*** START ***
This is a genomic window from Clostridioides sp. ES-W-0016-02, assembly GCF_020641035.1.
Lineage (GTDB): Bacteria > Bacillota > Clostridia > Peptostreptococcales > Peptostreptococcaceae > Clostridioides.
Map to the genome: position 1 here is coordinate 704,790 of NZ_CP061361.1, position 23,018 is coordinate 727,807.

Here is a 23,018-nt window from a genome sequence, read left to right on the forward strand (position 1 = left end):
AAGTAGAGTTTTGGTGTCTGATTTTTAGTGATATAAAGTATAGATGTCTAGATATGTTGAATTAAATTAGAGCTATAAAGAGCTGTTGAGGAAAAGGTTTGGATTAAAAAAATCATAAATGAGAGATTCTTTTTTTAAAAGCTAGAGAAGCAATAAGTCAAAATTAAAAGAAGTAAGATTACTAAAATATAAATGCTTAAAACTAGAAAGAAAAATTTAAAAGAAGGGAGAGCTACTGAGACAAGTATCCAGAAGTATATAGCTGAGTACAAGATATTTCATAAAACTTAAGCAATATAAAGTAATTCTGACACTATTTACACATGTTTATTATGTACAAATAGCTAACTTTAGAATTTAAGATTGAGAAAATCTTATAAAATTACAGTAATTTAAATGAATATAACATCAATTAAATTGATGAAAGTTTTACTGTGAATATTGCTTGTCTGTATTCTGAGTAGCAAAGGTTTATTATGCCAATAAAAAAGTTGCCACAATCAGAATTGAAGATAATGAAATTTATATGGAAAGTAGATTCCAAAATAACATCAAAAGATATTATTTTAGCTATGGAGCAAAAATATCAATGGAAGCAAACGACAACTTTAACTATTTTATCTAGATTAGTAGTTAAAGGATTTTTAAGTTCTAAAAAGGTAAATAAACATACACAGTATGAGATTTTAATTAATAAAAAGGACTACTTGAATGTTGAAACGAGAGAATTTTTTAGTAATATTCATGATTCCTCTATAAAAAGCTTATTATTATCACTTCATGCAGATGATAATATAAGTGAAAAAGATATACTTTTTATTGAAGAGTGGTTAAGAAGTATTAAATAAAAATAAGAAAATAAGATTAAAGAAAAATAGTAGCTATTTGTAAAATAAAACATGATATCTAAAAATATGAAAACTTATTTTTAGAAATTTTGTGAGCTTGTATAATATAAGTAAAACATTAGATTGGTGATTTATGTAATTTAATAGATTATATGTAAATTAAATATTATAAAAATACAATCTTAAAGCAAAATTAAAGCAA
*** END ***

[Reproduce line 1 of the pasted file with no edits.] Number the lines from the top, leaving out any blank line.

This is a genomic window from Clostridioides sp. ES-W-0016-02, assembly GCF_020641035.1.